So, you want to go on sabbatical… February 5, 2015

Posted by apetrov in Blogroll, Near Physics, Physics, Science.
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Every seven years or so a professor in a US/Canadian University can apply for a sabbatical leave. It’s a very nice thing: your University allows you to catch up on your research, learn new techniques, write a book, etc. That is to say, you become a postdoc again. And in many cases questions arise: should I stay at my University or go somewhere else? In many cases yearlong sabbaticals are not funded by the home University, i.e. you have to find additional sources of funding to keep your salary.

I am on a year-long sabbatical this academic year. So I had to find a way to fund my sabbatical (my University only pays 60% of my salary). I spent Fall 2014 semester at Fermilab and am spending Winter 2015 semester at the University of Michigan, Ann Arbor.

Here are some helpful resources for those who are looking to fund their sabbatical next year. As you could see from the list, they are slightly tilted towards theoretical physics. Yet, there are many resources that are useful for any profession. Of course your success depends on many factors: whether or not you would like to stay in the US or go abroad, competition, etc.

  • General resources:

Guggenheim Foundation
Deadline: September

Fulbright Scholar Program
Deadline: August

  • USA/Canada:

Simons Fellowship
Deadline: September

IAS Princeton (Member/Sabbatical)
Deadline: November

Perimeter Institute:
Visiting Professors
Deadline: November

Radcliffe Institute at Harvard University
Deadline: November

URA Visiting Scholar program
Intensity Frontier Fellowships
Deadline: twice a year

  • Europe:

Alexander von Humbuldt:
Friedrich Wilhelm Bessel Research Award
Humboldt Research Award
Deadline: varies

Marie Curie International Incoming Fellowships
Deadline: varies

CERN Short Term visitors
Deadline: varies

Hans Fischer Senior Fellowship (TUM-IAS, Munchen)
Deadline: varies
Some general  info that could also be useful can be found here.

I don’t pretend to have a complete list, but those sites were useful for me. I did not apply to all of those programs — and rather unfortunately, missed a deadline for the Simons Fellowship. Many University also have separate funds for sabbatical visitors. So if there is a University one wants to visit, it’s best to ask.

On a final note, it might be useful to be prepared and figure out, if you get funded, how the money/fellowship will find a way to your University and to you. Also, in many cases “60% of the salary” paid by your University while you are on a sabbatical leave means that you would have to find not only the remaining 40% of your salary, but also fringes that your University would take from your fellowship. So the amount that you’d need to find is more than 40% of your salary. Please don’t make a mistake that I made. 🙂

Good luck!

Digital bureaucracy August 9, 2013

Posted by apetrov in Near Physics.

This post is about how digital technology of the 21st century “helps” professors (well, at least, this professor) to spend his time doing very important paper submission. Except for the fact that “paper” here refers to the receipts of the expenses that were incurred attending professional conferences. Sorry in advance for the rant that follows.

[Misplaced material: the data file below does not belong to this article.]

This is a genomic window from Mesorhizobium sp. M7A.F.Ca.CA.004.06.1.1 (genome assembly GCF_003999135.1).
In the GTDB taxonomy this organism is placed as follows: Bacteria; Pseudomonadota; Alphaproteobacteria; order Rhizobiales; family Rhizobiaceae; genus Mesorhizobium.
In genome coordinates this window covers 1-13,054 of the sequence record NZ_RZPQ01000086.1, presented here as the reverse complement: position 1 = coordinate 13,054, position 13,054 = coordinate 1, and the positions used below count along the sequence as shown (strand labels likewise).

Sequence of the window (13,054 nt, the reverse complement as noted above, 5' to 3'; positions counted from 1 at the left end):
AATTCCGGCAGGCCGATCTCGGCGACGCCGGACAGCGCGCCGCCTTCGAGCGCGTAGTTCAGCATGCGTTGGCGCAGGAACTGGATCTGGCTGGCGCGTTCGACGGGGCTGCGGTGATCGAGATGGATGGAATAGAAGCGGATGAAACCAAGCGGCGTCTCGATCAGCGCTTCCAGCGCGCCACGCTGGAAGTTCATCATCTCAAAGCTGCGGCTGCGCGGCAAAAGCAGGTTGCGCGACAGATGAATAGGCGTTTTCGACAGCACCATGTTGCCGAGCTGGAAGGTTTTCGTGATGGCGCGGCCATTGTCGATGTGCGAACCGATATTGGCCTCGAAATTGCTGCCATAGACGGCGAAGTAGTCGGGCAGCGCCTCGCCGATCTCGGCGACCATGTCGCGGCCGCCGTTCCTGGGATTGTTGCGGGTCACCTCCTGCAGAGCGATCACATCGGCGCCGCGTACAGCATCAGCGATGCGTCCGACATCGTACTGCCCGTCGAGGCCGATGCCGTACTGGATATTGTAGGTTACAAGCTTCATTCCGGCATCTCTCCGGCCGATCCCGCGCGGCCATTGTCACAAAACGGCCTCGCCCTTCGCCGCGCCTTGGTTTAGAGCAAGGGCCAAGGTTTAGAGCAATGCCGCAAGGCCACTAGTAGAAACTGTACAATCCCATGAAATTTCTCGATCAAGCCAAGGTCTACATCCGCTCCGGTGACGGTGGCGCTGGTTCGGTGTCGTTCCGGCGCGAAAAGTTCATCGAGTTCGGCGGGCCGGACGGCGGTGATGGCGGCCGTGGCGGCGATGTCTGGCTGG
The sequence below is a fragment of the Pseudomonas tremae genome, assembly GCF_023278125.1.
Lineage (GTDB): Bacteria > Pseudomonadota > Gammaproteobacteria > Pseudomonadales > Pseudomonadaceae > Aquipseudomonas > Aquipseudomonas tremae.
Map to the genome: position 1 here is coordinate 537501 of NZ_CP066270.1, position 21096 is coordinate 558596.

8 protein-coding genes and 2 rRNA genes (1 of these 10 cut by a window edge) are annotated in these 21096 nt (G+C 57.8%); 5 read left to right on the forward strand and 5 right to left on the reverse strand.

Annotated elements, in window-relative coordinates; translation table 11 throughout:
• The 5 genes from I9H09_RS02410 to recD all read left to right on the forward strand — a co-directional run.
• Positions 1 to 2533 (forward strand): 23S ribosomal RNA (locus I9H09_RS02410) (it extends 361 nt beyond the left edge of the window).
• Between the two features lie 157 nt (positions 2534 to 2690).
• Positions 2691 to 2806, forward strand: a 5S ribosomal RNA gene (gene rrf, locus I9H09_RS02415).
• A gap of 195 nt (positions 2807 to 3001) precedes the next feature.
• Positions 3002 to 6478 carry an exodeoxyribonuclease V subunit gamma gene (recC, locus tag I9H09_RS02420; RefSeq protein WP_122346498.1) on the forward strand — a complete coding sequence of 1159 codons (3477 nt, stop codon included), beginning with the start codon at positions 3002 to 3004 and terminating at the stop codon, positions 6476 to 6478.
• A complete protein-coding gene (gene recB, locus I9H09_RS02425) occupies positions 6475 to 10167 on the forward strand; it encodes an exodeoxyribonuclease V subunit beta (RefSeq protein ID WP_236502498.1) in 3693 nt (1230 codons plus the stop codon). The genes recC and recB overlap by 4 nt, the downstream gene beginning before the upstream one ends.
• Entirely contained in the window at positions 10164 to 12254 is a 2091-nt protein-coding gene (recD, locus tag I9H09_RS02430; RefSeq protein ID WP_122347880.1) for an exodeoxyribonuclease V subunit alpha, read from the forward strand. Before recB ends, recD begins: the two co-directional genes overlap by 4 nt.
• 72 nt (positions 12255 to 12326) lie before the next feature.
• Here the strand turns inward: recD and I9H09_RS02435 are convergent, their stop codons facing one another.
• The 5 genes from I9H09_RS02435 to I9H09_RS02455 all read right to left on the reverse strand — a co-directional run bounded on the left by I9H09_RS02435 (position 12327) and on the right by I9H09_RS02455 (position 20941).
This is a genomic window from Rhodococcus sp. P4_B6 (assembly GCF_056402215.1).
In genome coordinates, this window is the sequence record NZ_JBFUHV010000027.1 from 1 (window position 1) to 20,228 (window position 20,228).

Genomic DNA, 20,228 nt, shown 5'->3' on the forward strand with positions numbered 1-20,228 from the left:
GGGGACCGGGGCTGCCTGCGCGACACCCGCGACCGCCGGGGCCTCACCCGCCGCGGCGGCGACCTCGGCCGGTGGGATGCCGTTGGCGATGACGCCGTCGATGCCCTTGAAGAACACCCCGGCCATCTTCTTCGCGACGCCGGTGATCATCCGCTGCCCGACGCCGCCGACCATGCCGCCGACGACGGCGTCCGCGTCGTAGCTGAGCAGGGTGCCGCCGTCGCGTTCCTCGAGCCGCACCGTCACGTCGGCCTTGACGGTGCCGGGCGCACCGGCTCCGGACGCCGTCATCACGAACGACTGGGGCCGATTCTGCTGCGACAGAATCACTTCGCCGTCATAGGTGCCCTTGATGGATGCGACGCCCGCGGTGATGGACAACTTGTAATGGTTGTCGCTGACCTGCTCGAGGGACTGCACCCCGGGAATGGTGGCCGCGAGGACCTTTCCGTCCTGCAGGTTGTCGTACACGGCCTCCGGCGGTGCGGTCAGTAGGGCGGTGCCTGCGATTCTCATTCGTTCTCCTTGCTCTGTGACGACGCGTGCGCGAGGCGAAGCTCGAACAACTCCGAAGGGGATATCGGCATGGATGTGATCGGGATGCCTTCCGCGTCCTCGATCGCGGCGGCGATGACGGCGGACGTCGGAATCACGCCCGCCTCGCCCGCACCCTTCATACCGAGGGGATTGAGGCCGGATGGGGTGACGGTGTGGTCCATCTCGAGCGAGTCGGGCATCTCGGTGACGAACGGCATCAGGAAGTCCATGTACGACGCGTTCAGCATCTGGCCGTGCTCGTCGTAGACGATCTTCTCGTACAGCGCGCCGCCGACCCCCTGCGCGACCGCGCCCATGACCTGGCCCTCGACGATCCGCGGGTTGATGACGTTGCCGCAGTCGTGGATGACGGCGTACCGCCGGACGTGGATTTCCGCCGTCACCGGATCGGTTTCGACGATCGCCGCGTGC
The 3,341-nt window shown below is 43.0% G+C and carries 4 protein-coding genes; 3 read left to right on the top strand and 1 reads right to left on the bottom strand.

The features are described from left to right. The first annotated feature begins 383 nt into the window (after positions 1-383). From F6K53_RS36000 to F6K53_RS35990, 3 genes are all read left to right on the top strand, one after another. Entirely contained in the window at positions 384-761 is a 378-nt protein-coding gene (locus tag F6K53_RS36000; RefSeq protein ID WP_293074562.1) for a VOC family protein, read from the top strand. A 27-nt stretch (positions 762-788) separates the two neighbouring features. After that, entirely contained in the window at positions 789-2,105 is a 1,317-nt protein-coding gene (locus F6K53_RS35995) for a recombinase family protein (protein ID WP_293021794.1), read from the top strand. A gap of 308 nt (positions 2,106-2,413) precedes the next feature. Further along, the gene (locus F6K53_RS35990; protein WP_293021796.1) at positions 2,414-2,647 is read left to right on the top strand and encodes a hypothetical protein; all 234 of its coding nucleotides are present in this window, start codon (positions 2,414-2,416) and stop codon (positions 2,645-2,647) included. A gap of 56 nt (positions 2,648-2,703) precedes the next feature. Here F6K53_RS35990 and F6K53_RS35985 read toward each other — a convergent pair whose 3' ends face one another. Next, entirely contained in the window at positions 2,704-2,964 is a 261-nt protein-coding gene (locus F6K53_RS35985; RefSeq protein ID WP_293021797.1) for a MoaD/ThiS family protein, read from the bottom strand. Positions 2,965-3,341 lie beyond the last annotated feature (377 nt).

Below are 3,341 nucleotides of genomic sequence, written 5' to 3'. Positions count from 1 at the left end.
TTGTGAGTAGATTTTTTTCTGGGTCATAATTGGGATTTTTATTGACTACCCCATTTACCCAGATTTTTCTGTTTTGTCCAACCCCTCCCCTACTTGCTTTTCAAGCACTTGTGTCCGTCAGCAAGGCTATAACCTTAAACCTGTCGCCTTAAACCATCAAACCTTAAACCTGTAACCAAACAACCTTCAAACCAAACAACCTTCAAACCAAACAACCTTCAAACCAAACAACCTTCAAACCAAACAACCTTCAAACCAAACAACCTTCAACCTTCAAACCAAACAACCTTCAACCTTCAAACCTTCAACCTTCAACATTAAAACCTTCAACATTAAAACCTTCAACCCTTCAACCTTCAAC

As an introduction, let me tell you how the procedure used to work at our University. Before going to a conference I had to “encumber” (“reserve”) expenses that I planed to incur – filling out one paper form, no receipts. After return from the conference, I would fill out the same form and attach receipts. Our secretary would then type the form up nicely and submit it for reimbursement. It would normally take weeks to get reimbursed, but timewise I’d spend only about 10-15 min doing the whole procedure. Including a nice cover letter to the said secretary summarizing the details and thanking her for her job. 15 min.

Enter digital age! And the age of layoffs. With great fanfare, the university rolled out a new digital system in 2012 — no paper (save the trees!), no secretary involvement (remember the age of layoffs?), maybe even quick turn-around, yahoo!!! Even MIT does not have such a system! Take that, MIT!

Except for now I have to first file the request, complete with all receipts and a conference agenda. No problem, right? So it takes about 20 min to collect all receipts, turn them into pdf files and fill out a bunch of forms electronically. Now, upon return you do the same thing. Except for now you have to

– digitize the receipts that were not digital originally (like highway tolls or gas),enter those receipts separately based on the day when the charge occurred,

– provide proof that you paid for your hotels with your own credit card — not the university one (no problem of getting the pdf file from your credit card company, blacking out your personal details and submitting, attaching it electronically to the request). Also, you’d need to itemize your hotel stay — enter how much it was per day + taxes, etc.

– you have to once again attach the same files with conference agenda.

And, of course, you have to state the business purpose of all of your lunches and dinners (not to die of hunger during the conference, I suppose?) separately for each day of the conference.

Of course, all of this is not a problem. It only takes 30-40 min to do all of this. If you know how.  So, if my math is correct (and your expense report is not returned back — so you have to fix your problems and resubmit), the whole procedure takes about 20 min+40 min = 1 hour (60 min – remember 15 min???).  Moreover, no secretary involvement, remember? I do it all myself, so the said secretary is fired.

So here is some interesting math. it takes, on average, 4 times longer for me to file the digital reports. I know now why MIT does not have such a system. I’ll take that back, MIT…. Questions remain, though. Do faculty have to do all of those reports on their own time or during the time when they are supposed to do research or write grant applications or talk to students? Does the university save money on that (hint: secretary’s salary is on average less than that of a faculty)?